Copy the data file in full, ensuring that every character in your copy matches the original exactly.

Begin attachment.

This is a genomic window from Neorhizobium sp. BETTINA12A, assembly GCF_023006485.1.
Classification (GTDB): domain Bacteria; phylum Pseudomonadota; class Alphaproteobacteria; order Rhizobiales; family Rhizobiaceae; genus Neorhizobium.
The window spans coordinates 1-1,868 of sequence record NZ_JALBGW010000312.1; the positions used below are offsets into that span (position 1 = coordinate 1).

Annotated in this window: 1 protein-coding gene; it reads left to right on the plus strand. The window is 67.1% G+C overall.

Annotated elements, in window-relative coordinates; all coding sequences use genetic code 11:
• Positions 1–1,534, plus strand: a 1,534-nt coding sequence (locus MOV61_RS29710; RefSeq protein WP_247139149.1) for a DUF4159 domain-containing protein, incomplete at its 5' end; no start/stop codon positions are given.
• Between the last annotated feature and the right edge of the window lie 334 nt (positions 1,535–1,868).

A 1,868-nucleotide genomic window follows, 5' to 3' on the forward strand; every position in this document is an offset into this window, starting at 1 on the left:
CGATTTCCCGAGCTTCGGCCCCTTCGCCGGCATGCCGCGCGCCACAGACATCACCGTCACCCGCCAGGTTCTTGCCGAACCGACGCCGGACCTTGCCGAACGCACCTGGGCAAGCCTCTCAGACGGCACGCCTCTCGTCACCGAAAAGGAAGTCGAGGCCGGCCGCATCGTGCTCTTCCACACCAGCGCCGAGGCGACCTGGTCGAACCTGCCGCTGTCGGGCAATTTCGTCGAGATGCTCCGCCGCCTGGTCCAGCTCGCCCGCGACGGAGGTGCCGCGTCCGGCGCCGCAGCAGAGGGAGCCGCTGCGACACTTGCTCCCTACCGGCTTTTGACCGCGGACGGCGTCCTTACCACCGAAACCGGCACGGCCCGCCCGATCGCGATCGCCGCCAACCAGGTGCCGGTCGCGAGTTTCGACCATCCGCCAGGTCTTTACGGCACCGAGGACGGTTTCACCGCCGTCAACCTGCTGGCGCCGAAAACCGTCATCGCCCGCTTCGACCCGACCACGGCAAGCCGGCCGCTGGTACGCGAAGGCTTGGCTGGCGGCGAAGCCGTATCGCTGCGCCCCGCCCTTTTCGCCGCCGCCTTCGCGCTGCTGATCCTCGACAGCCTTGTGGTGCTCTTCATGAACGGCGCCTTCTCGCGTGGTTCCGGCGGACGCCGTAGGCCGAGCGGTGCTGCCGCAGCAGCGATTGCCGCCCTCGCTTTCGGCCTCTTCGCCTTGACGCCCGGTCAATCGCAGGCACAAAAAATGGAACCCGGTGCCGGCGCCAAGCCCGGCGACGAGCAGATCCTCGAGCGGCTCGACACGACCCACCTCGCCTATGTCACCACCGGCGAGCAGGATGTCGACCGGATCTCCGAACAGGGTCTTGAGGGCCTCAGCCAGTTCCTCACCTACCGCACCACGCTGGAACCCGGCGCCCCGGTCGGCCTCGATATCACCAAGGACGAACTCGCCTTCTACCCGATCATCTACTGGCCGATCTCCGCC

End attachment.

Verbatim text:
This is a genomic window from Neorhizobium sp. BETTINA12A, assembly GCF_023006485.1.
Classification (GTDB): domain Bacteria; phylum Pseudomonadota; class Alphaproteobacteria; order Rhizobiales; family Rhizobiaceae; genus Neorhizobium.
The window spans coordinates 1-1,868 of sequence record NZ_JALBGW010000312.1; the positions used below are offsets into that span (position 1 = coordinate 1).

Annotated in this window: 1 protein-coding gene; it reads left to right on the plus strand. The window is 67.1% G+C overall.

Annotated elements, in window-relative coordinates; all coding sequences use genetic code 11:
• Positions 1–1,534, plus strand: a 1,534-nt coding sequence (locus MOV61_RS29710; RefSeq protein WP_247139149.1) for a DUF4159 domain-containing protein, incomplete at its 5' end; no start/stop codon positions are given.
• Between the last annotated feature and the right edge of the window lie 334 nt (positions 1,535–1,868).

A 1,868-nucleotide genomic window follows, 5' to 3' on the forward strand; every position in this document is an offset into this window, starting at 1 on the left:
CGATTTCCCGAGCTTCGGCCCCTTCGCCGGCATGCCGCGCGCCACAGACATCACCGTCACCCGCCAGGTTCTTGCCGAACCGACGCCGGACCTTGCCGAACGCACCTGGGCAAGCCTCTCAGACGGCACGCCTCTCGTCACCGAAAAGGAAGTCGAGGCCGGCCGCATCGTGCTCTTCCACACCAGCGCCGAGGCGACCTGGTCGAACCTGCCGCTGTCGGGCAATTTCGTCGAGATGCTCCGCCGCCTGGTCCAGCTCGCCCGCGACGGAGGTGCCGCGTCCGGCGCCGCAGCAGAGGGAGCCGCTGCGACACTTGCTCCCTACCGGCTTTTGACCGCGGACGGCGTCCTTACCACCGAAACCGGCACGGCCCGCCCGATCGCGATCGCCGCCAACCAGGTGCCGGTCGCGAGTTTCGACCATCCGCCAGGTCTTTACGGCACCGAGGACGGTTTCACCGCCGTCAACCTGCTGGCGCCGAAAACCGTCATCGCCCGCTTCGACCCGACCACGGCAAGCCGGCCGCTGGTACGCGAAGGCTTGGCTGGCGGCGAAGCCGTATCGCTGCGCCCCGCCCTTTTCGCCGCCGCCTTCGCGCTGCTGATCCTCGACAGCCTTGTGGTGCTCTTCATGAACGGCGCCTTCTCGCGTGGTTCCGGCGGACGCCGTAGGCCGAGCGGTGCTGCCGCAGCAGCGATTGCCGCCCTCGCTTTCGGCCTCTTCGCCTTGACGCCCGGTCAATCGCAGGCACAAAAAATGGAACCCGGTGCCGGCGCCAAGCCCGGCGACGAGCAGATCCTCGAGCGGCTCGACACGACCCACCTCGCCTATGTCACCACCGGCGAGCAGGATGTCGACCGGATCTCCGAACAGGGTCTTGAGGGCCTCAGCCAGTTCCTCACCTACCGCACCACGCTGGAACCCGGCGCCCCGGTCGGCCTCGATATCACCAAGGACGAACTCGCCTTCTACCCGATCATCTACTGGCCGATCTCCGCC